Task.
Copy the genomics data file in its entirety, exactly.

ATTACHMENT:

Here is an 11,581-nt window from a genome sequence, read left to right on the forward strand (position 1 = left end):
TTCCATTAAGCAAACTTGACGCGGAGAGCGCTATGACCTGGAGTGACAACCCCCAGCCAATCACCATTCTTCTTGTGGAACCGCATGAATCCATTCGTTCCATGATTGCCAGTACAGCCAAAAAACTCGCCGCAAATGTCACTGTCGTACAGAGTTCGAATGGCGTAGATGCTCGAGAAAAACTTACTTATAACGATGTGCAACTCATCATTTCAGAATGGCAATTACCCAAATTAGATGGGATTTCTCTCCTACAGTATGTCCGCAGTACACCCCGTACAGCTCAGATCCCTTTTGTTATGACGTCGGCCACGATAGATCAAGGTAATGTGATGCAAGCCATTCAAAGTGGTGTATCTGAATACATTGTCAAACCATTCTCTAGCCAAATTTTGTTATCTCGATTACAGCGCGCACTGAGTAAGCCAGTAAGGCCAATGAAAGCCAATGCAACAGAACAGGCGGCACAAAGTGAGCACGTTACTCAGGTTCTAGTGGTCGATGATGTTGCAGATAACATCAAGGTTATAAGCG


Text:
Here is an 11,581-nt window from a genome sequence, read left to right on the forward strand (position 1 = left end):
TTCCATTAAGCAAACTTGACGCGGAGAGCGCTATGACCTGGAGTGACAACCCCCAGCCAATCACCATTCTTCTTGTGGAACCGCATGAATCCATTCGTTCCATGATTGCCAGTACAGCCAAAAAACTCGCCGCAAATGTCACTGTCGTACAGAGTTCGAATGGCGTAGATGCTCGAGAAAAACTTACTTATAACGATGTGCAACTCATCATTTCAGAATGGCAATTACCCAAATTAGATGGGATTTCTCTCCTACAGTATGTCCGCAGTACACCCCGTACAGCTCAGATCCCTTTTGTTATGACGTCGGCCACGATAGATCAAGGTAATGTGATGCAAGCCATTCAAAGTGGTGTATCTGAATACATTGTCAAACCATTCTCTAGCCAAATTTTGTTATCTCGATTACAGCGCGCACTGAGTAAGCCAGTAAGGCCAATGAAAGCCAATGCAACAGAACAGGCGGCACAAAGTGAGCACGTTACTCAGGTTCTAGTGGTCGATGATGTTGCAGATAACATCAAGGTTATAAGCG